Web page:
Ted is a survivor. Sometimes, people have bad luck. Ted has seen his share, but like the Eveready Bunny, this guy just keeps coming back. We name the trophy for the most points for the GNC after Ted for good reason. Over his career spanning almost the entire existence of the Scott Firefighter Combat Challenge, Ted was a constant presence despite a plethora of what should have been disabling medical conditions. To his credit, Ted has run as an individual in 63 events and another 15 Relay/Tandem races.

Ted’s contributions to inspiration were recently recognized with the opening of the Minooka Fire Department‘s new Fitness Center.

Kudos to Dennis Keiser for the contribution of a Total Body Trainer. And, nothing could be more fitting than the recognition of the life accomplishments of now 71-year old Ted who graced us with his presence at WCXXV this year, running on a Relay Team.

Ted on the Keiser Total Body Trainer, donated by Dennis Keiser

Friday, December 2, 2016

From Seth Godin

Seth Godin is an insightful marketing genius who puts out daily nuggets of wisdom. You can subscribe to his newsletter. This one from yesterday needed to be distributed widely:

Which kind of truth?

Organic chemistry doesn't care if you believe in it. Neither does the War of 1812.

Truth is real, it's measurable and it happened. Truth is not in the eye of the beholder.

There are facts that don't change if the observer doesn't believe: The age of the Eiffel Tower. The temperature in Death Valley. The number of people in the elevator.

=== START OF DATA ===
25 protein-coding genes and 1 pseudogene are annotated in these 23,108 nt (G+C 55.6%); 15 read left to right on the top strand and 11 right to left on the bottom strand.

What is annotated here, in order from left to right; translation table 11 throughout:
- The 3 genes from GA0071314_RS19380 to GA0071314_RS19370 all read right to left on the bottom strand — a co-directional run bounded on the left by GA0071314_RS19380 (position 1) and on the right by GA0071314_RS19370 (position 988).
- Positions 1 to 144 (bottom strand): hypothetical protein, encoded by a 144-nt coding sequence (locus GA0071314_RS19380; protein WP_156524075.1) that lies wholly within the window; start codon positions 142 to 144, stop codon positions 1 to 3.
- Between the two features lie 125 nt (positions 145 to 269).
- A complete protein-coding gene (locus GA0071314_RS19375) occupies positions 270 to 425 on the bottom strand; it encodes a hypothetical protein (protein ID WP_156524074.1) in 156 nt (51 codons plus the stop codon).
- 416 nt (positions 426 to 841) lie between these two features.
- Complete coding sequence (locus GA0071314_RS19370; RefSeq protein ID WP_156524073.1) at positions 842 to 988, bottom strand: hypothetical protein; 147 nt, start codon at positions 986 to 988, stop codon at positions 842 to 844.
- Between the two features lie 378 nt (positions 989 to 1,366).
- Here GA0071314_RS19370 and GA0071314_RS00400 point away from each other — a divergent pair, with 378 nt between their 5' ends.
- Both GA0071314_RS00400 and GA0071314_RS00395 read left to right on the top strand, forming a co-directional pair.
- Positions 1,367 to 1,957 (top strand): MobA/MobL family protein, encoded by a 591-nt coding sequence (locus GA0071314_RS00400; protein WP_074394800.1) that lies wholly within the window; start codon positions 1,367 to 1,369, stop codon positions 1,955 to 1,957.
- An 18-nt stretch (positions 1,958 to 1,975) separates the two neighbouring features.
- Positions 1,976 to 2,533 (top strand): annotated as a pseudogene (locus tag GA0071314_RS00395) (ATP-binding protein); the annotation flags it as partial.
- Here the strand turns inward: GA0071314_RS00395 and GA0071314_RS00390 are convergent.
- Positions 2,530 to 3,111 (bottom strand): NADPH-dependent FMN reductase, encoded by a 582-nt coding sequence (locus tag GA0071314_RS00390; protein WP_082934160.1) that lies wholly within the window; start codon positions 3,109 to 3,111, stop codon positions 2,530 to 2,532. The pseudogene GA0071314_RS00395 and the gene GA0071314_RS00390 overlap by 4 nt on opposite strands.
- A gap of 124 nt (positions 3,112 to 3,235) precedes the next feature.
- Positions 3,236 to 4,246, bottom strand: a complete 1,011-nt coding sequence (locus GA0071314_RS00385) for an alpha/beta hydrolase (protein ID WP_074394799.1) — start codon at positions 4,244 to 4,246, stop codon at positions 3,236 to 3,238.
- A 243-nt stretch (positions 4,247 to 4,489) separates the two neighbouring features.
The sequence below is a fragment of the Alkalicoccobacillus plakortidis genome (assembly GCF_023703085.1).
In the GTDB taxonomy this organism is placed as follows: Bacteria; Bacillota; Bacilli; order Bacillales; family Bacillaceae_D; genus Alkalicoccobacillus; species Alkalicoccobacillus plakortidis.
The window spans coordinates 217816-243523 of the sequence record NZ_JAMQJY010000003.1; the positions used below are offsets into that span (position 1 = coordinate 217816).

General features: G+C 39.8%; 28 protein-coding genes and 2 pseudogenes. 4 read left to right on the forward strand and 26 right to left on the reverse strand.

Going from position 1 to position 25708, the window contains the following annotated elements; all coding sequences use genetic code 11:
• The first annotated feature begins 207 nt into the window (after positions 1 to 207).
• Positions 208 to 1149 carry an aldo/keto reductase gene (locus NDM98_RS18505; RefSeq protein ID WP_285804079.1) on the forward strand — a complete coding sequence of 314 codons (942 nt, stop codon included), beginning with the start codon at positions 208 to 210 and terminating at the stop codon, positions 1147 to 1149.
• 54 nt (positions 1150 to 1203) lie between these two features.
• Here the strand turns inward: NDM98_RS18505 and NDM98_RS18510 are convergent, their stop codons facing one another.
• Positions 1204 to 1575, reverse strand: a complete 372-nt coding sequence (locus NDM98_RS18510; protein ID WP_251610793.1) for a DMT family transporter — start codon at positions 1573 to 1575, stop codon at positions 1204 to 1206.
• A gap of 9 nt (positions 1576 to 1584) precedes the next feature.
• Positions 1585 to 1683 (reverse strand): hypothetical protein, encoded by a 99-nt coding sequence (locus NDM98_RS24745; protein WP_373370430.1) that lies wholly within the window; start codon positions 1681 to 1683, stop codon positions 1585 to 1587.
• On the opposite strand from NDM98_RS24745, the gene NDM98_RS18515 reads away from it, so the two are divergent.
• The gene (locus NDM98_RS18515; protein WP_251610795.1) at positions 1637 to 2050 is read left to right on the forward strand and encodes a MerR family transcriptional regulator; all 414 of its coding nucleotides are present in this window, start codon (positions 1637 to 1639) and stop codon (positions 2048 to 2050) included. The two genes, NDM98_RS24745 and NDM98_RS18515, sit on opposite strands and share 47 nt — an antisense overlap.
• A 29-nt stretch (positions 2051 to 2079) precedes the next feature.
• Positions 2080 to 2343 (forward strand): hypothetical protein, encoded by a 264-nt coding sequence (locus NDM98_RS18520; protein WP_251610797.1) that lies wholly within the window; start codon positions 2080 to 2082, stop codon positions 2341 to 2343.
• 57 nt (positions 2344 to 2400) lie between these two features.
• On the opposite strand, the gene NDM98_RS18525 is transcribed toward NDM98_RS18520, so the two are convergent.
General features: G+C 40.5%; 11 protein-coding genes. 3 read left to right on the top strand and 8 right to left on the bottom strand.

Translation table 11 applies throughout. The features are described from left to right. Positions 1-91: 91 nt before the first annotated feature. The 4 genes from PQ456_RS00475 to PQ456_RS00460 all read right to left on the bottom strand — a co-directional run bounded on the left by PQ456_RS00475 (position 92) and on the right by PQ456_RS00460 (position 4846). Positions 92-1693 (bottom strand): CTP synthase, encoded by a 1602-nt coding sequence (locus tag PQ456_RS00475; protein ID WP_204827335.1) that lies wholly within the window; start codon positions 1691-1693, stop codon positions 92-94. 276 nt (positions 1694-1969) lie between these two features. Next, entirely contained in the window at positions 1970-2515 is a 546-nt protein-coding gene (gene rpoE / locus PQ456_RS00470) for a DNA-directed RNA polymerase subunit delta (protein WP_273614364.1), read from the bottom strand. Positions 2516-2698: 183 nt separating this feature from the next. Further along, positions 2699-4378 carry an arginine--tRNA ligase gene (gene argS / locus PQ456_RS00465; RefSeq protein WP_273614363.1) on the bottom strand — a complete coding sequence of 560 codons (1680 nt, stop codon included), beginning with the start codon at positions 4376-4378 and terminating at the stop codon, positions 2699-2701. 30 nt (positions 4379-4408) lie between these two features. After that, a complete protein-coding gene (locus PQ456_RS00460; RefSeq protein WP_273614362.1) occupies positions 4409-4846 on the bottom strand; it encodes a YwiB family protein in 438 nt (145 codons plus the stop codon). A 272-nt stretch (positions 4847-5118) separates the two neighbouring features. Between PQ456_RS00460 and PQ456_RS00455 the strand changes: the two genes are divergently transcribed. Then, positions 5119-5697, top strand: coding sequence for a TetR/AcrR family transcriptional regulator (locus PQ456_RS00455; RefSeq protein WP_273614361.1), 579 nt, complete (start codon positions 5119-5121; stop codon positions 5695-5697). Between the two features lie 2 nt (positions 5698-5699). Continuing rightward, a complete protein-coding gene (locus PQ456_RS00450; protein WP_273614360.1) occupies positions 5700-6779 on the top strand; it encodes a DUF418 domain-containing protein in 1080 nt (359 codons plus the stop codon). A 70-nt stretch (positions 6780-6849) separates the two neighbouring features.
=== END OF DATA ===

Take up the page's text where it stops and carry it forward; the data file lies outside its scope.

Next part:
On the other hand, there are outcomes that vary quite a bit if we believe: The results of the next sales call. Our response to medical treatment. The enjoyment of music...

If you believe that this wine tastes better than that one, it probably will. If you believe you're going to have a great day at work, it will surely help. Placebos work.

We make two mistakes, all the time. First, we believe that some things are facts (as in true), when in fact, belief has a huge effect on what's going to happen. In the contest between nature and nurture, nurture has far more power than we give it credit for. In countless ways, our friends and parents matter more than our genes do.

At the same time, sometimes we get carried away. We work to amplify our beliefs by willfully confusing ourselves about whether the truth is flexible. It makes belief a lot more compelling (but a lot less useful) if we start to confuse it with truth.

But belief is too important and too powerful to be a suspect compatriot of the scientific/historical sort of truth.

We can believe because it gives us joy and strength and the ability to do amazing things. That's enough.